We traveled to Aruba in August 2019 with our kids, who were 11 and almost 9. We had a fantastic time! Here’s a recap of our family trip:
Day 1: This was our travel day. We had arranged for a rental car in Aruba, which I highly recommend doing if you like to explore. For lodging, we booked 5 nights at Marriot’s Aruba Surf Club (actually 4 nights with the 5th night free) and were put in a one-bedroom villa with a garden view. Our kids slept in the living room (one child on the pull-out sofa and one on a cot). While we would have preferred an ocean view, it didn’t impact us much since we were only in our room to sleep, eat breakfast, and eat lunch.
On our way to the Marrriot from the airport, we stopped at a grocery store for snacks, breakfast and lunch items, and alcohol. Our room had a kitchen, which we used each day. It was early evening by the time we arrived at our hotel, so we checked out the beach. Then we swam in the pool and floated around the lazy river a few times before getting ready for dinner. We loved the Marriot’s lazy river and the iguanas that lounged around the pool area kept the kids entertained.
We wanted to eat somewhere close, so we walked down the beach to Moomba’s for dinner. Though we were able to sit at a table on the beach, the food wasn’t good and our server didn’t know anything about gluten-free dining which is necessary for me. This first night I also had a hard time not thinking about Natalie Holloway and how she died on this island. It’s been years and I still think about that poor girl and her family.
Day 2: Our second day on the island was when we realized that Aruba is a very windy place. By windy, I don’t mean a few gusts here and there, I mean a non-stop 25-30 mph wind. I must have said, “It’s so windy!” five times per hour. But, by the end of our trip, we were used to it. You learn to anchor your belongings so they don’t blow away. You tolerate sand blasting your legs. We lost a floatie in the ocean after my son jumped off and the wind blew it across the water in seconds. Luckily, he was in a shallow area and we were nearby.
We spent our first morning on the island alternating between the pool and the beach at our hotel. That afternoon, we tried two different snorkeling spots that were supposed to be good but were not: Mangel Halto Beach and Baby Beach. At Baby Beach, there was a very strong current where the fish were, so I had to stay shallow and hook my foot under a chunk of dead coral to stay in one place while holding onto my daughter. I wouldn’t recommend either place for snorkeling in August.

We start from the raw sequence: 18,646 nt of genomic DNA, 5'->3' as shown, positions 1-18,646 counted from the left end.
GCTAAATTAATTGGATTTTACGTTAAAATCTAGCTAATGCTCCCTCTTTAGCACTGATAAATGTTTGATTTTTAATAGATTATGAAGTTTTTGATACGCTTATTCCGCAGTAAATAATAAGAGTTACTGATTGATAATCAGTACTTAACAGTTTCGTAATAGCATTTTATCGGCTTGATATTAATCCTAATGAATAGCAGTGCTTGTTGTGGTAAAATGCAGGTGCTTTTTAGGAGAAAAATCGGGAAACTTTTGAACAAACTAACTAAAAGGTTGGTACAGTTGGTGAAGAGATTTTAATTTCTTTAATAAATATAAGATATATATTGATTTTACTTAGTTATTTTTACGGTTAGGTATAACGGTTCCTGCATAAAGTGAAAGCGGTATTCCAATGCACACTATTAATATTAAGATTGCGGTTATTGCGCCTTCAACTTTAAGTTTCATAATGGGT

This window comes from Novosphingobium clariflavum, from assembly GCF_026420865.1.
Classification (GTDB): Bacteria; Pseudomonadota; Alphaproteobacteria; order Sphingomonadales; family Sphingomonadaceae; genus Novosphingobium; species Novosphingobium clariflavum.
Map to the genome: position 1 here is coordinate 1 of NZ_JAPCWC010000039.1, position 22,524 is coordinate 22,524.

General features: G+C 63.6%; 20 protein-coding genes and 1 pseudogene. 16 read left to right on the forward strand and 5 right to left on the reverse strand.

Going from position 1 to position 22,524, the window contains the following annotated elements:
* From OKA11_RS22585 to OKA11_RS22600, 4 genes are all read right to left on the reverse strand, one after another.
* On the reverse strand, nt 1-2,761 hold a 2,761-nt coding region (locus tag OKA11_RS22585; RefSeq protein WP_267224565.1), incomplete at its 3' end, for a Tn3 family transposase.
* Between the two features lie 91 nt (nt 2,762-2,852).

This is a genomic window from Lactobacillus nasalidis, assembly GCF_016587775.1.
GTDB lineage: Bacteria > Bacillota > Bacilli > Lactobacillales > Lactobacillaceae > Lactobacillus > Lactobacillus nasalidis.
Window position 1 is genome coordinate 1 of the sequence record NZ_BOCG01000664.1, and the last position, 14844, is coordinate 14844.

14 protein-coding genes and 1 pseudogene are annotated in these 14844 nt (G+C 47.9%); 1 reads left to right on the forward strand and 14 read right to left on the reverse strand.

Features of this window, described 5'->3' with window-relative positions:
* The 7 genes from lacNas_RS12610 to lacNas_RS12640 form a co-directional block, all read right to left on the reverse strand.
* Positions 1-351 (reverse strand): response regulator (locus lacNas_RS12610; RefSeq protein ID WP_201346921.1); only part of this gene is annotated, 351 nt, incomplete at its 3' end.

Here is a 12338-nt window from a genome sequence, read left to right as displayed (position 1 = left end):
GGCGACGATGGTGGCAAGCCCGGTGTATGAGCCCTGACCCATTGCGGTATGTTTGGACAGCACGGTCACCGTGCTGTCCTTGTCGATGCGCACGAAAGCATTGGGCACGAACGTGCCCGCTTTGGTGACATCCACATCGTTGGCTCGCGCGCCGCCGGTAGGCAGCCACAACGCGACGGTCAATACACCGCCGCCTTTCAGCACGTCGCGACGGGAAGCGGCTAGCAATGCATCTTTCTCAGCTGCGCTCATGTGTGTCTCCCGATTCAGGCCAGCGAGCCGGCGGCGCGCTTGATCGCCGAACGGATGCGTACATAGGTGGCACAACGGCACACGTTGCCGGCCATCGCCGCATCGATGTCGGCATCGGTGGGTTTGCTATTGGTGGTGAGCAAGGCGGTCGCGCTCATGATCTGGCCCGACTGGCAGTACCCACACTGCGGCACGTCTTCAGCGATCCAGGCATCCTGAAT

On our drive back, we came upon a herd of friendly wild donkeys. We rolled down the windows of our rental car and the donkeys stuck their heads right in, hoping for some treats. The kids fed them some goldfish crackers. We also came upon a big red anchor, a monument “to all seaman” in memory of Charles Brouns, Jr.—a great spot for a family picture.
We ate dinner at Barefoot, which we all loved. The restaurant lives up to its name, as we sat at a table on the beach with our feet in the sand. They had great service plus gluten-free bread and entrees for me. We watched the sun set as we ate. It was a gorgeous evening.
Day 3: We started off the morning with a UTV tour of the island, booked through RockaBeach Tours. We arrived to the UTV departure spot at 8:40 a.m. and got back at 2:00. There were two parts of the tour that felt scary to me as a first-time UTV rider. The first was when we first started the tour and had to drive on normal roads with cars flying past us. The second scary part was when our group went on a narrow and rocky trail with a huge drop off on one side. I kept picturing our UTV careening off the trail, so I hated that part.
Our tour stopped at a natural bridge, a natural pool, a church, a lighthouse, and Three-Steps Beach to swim. It was really important that we had sturdy shoes that we could wear in the water because at one stop we climbed a steep ladder down to sharp rocks that divided the ocean from a calm pool. We essentially crawled along the rocks to get to the spot where everyone jumped into the water. This part of the tour required very good balance and excellent water shoes. (The kids and I wore Keens and my husband wore Chacos). We saw a few people attempting to navigate the rocks in flip flops and I imagine their feet got pretty scraped up.